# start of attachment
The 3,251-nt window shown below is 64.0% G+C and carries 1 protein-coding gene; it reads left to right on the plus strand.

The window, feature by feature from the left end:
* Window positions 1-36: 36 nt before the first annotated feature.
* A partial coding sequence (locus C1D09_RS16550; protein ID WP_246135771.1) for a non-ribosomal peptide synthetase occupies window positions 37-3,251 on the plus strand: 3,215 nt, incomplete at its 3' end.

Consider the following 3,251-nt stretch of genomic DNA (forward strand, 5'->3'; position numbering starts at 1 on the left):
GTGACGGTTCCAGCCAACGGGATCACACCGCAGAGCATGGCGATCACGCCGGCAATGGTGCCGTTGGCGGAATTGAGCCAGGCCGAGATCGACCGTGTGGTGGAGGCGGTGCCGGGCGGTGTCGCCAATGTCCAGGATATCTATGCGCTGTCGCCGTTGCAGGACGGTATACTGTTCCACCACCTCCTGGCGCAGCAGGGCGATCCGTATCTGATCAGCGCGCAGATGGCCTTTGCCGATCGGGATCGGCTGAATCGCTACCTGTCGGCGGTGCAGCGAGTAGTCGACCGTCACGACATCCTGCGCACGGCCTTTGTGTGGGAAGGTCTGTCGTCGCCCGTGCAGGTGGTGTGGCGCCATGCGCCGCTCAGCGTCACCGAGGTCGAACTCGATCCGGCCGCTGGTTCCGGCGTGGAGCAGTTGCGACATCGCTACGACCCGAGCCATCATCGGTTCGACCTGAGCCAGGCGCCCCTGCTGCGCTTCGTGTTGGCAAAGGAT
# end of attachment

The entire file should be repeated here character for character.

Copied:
The 3,251-nt window shown below is 64.0% G+C and carries 1 protein-coding gene; it reads left to right on the plus strand.

The window, feature by feature from the left end:
* Window positions 1-36: 36 nt before the first annotated feature.
* A partial coding sequence (locus C1D09_RS16550; protein ID WP_246135771.1) for a non-ribosomal peptide synthetase occupies window positions 37-3,251 on the plus strand: 3,215 nt, incomplete at its 3' end.

Consider the following 3,251-nt stretch of genomic DNA (forward strand, 5'->3'; position numbering starts at 1 on the left):
GTGACGGTTCCAGCCAACGGGATCACACCGCAGAGCATGGCGATCACGCCGGCAATGGTGCCGTTGGCGGAATTGAGCCAGGCCGAGATCGACCGTGTGGTGGAGGCGGTGCCGGGCGGTGTCGCCAATGTCCAGGATATCTATGCGCTGTCGCCGTTGCAGGACGGTATACTGTTCCACCACCTCCTGGCGCAGCAGGGCGATCCGTATCTGATCAGCGCGCAGATGGCCTTTGCCGATCGGGATCGGCTGAATCGCTACCTGTCGGCGGTGCAGCGAGTAGTCGACCGTCACGACATCCTGCGCACGGCCTTTGTGTGGGAAGGTCTGTCGTCGCCCGTGCAGGTGGTGTGGCGCCATGCGCCGCTCAGCGTCACCGAGGTCGAACTCGATCCGGCCGCTGGTTCCGGCGTGGAGCAGTTGCGACATCGCTACGACCCGAGCCATCATCGGTTCGACCTGAGCCAGGCGCCCCTGCTGCGCTTCGTGTTGGCAAAGGAT